2015 is coming to an end which you’re either happy about or would like this year to continue. One of the things we should all do is take an inventory of the year and see what we should keep, let go, or improve upon. In terms of me taking stock of myself and what I personally need to work on, I will leave that to my own demons and work through myself and the wife. To be upfront, there really isn’t anything life changing so nothing to worry about there. Just some tweaks here or there to be a better person, husband, father, boss, etc. However, the one thing I do every year is analyze how my race season went and see what I learned and what needs to be changed. So here is the good, the bad, and the ugly
When looking at my race season as a whole, I think the concept that comes to mind first is it was the year of “what-ifs” and “almosts”. I had a lot of strong races where I was in contention for podiums, good times, and things that would make me very happy. But as I write this today, I have to look back and say there were too many things that went wrong in a race that caused me to have issues.
In my first race of the season, I was in 2nd in my AG and about 11th overall heading into the run at the Great Six Flags Tri. Knowing I am a strong runner, I was looking to pick off some people and get on that podium. Yet, at the first mile on the run, I cramped up, wasted about 4-5 minutes trying to figure out how my left hamstring would ever move again, and ultimately wound up 4th in AG and about 14th overall. This 4-5 minute stoppage time cost me a lot. Fast forward to my last race of the season (Challenge Poconos), and I was about 6/7th AG coming off the run and looking and feeling really good. Yet about 4 minutes into the run, same issue and cramping stopped me for about 3-4 minutes now. This ultimately led to me placing 4th AG by 62 seconds, in a race I couldn’t have been 2nd AG and higher up in the standings.
I clearly need to work on nutrition and electrolyte balance, which I have started, but I have to view those 2 races as what if’s. What if I didn’t cramp up and I put together 3 phases of a strong race. Would I be looking at my season differently?
Then came Alcatraz. The bucket list race. One that I was excited for, up until the point the race started. I really wanted to do well here. I didn’t care about place or time or anything except enjoying the race, being part of history, and experiencing something not a lot of people do. But this race was just not fun for me. The swim stunk, and the bike was the most scared I have ever been on 2 wheels. Instead of getting a chance to tell people about Escape from Alcatraz triathlon and how great of an experience it is, I know have to say I will never do it again and something that I was looking forward to being over and not I want to do again.
Throw in a tri in July where it was the hottest day of the summer and humid so they had to cut the course short and my tri season was something of an eventful and uneventful season all within the same year. This was another race that coming off the bike I could have made some places up, but just ran out of real estate due to the shortened run. Having known this on the bike, I could have raced differently and put myself in a better position. File that into both, what-if and almost.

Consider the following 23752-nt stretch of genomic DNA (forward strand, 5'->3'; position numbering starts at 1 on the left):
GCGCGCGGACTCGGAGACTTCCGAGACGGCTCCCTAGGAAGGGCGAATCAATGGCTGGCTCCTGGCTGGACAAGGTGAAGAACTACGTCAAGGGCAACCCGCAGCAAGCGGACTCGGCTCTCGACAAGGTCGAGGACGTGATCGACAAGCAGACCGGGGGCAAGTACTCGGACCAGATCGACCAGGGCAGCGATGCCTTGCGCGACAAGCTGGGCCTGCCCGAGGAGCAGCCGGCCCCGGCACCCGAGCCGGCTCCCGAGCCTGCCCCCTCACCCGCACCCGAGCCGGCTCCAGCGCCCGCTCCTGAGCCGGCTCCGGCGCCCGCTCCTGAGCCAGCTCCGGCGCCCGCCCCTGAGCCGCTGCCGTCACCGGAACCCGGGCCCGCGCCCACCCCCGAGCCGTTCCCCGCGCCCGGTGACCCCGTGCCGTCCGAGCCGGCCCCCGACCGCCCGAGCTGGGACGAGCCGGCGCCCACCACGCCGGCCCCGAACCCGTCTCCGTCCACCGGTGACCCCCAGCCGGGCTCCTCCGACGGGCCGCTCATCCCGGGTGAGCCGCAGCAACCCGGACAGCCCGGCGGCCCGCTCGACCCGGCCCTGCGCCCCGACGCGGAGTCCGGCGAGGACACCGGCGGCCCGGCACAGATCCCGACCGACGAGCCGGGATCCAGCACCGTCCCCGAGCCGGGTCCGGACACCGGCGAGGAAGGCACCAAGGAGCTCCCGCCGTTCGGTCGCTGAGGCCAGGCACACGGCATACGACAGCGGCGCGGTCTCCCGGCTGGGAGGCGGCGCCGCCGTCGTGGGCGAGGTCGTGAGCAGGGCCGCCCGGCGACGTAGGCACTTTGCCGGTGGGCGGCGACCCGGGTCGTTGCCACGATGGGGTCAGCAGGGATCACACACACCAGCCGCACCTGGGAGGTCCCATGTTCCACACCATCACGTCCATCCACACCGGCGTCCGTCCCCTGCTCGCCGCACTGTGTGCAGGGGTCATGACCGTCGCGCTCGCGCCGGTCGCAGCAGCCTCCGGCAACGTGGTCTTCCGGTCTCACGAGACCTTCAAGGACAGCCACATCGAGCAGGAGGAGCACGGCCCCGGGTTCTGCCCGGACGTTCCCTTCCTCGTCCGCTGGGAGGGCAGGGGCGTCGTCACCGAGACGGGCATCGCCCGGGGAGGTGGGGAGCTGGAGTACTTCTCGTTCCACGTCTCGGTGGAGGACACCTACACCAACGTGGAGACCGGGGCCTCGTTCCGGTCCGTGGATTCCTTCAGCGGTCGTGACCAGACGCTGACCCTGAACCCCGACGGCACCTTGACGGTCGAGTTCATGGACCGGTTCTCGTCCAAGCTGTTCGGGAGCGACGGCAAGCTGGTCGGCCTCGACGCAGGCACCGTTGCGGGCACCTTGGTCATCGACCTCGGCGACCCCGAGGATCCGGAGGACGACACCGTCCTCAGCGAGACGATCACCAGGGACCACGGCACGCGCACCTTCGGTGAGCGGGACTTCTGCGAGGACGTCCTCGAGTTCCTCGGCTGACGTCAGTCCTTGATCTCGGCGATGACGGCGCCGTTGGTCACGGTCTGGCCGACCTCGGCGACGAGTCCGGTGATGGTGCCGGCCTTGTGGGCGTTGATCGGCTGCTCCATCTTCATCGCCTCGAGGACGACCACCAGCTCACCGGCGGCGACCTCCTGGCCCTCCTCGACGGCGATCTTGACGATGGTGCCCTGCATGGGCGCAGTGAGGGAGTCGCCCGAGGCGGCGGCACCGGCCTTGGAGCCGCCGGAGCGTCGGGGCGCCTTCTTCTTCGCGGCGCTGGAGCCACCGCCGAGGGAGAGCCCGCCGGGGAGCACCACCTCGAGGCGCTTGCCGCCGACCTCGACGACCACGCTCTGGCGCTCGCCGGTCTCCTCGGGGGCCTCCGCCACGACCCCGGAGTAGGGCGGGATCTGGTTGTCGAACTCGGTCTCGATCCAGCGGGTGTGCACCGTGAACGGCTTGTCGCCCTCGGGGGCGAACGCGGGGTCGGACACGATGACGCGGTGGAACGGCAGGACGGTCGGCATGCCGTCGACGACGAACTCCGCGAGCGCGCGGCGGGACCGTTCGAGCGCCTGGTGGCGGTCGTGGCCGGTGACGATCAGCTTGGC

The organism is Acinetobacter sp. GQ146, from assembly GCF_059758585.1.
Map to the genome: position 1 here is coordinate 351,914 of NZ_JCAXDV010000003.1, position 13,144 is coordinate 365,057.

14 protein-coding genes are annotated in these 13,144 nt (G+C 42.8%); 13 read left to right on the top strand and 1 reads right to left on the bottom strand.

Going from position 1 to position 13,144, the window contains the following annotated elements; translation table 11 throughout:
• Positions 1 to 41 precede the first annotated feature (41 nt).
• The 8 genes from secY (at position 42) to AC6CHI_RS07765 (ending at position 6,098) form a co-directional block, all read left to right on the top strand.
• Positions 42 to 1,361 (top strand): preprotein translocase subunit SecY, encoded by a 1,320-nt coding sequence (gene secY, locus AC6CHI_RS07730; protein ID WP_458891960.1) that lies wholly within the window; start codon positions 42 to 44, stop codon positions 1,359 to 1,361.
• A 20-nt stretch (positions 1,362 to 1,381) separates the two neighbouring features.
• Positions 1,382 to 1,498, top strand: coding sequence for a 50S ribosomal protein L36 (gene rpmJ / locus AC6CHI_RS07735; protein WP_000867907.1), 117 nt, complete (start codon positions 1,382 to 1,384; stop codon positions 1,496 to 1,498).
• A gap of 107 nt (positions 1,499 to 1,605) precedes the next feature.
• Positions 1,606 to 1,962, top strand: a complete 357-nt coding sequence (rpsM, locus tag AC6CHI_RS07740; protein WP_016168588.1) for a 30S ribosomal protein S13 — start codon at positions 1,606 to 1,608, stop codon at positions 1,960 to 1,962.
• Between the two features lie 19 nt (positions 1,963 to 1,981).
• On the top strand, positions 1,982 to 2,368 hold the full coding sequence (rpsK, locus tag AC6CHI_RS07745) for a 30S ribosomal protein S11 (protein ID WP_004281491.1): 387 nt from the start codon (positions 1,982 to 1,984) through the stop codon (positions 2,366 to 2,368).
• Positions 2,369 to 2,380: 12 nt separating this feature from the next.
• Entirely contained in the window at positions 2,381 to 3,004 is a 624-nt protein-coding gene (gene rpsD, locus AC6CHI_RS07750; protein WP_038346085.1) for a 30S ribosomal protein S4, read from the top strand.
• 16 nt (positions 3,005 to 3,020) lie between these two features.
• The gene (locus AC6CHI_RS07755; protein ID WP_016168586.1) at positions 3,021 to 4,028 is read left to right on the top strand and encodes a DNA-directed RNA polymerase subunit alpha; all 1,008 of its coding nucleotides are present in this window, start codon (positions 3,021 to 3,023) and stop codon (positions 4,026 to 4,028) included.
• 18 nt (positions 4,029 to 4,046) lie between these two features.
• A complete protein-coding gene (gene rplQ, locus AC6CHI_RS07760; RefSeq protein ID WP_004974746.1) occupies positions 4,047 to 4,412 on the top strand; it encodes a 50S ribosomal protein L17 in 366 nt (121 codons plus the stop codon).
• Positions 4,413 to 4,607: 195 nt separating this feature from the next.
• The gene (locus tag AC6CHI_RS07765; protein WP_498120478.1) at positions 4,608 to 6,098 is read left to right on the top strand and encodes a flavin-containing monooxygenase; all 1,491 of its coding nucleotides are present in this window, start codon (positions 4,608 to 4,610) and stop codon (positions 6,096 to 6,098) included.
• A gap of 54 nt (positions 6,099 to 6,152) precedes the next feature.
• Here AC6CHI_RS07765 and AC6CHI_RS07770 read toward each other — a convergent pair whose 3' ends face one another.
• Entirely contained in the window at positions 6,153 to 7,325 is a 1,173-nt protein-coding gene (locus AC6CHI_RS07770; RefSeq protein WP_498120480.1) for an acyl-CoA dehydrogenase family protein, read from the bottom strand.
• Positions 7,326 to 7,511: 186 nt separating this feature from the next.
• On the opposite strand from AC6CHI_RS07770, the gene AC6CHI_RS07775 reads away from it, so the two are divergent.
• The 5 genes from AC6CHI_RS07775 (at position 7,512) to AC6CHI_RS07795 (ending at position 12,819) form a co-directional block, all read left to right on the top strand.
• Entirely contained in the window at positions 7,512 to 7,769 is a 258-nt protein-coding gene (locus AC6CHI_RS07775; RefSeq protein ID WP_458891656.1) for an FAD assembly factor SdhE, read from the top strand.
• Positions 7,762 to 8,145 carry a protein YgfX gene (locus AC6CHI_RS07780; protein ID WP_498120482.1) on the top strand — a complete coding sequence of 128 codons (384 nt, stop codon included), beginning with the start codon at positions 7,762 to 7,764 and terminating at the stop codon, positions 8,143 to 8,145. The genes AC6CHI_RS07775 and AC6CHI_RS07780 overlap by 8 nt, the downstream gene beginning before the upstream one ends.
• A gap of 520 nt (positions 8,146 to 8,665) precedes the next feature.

Lastly, let’s take the NYC Marathon. I wasn’t supposed to do this race in the first place, but clearly drinking and registering for races don’t go well together. The fact is I just didn’t put the necessary hours and miles in to hit my goal here. Wanting to run sub-3:00 is a difficult task. My training times were there, but the number of miles just weren’t. Instead of hitting the wall and just slowing down and struggling to finish, my body just told me to pack it in and be done. This was neither a what-if or an almost. It was a what could have been if I did what was needed.
As you can see, with the exception of a few little things here or there, my race season would have been pretty good. But racing is being able to put everything together and fight and deal with adversity as it comes. I wasn’t able to do any of that this year.
As I look forward to 2016, my race schedule is pretty much planned. Now is the time to take what I learned from 2015 and use it to work in 2016. Make sure that my nutrition/electrolyte balance is good so coming off the bike, I can be strong and not cramped. I can make sure my bike fit is proper so I can take advantage of aerodynamics, and not have muscle imbalance. I can learn how to swim train properly so when I get in the water, I can at least be a mid-pack swimmer and not back of pack swimmer where I need to work that much harder on the bike and run. All of these little things make a difference so that when I write this in one year from now I can look back and say, I learned from my mistakes and am not doing the same things over and over again and complaining that nothing is changing.
I’m confident 2016 will be a strong year. I’m part of a great triathlon team (future post), I’m a lot smarter than I was a year ago, and I’ve got the ability to do what needs to be done.
Keep training, and race on.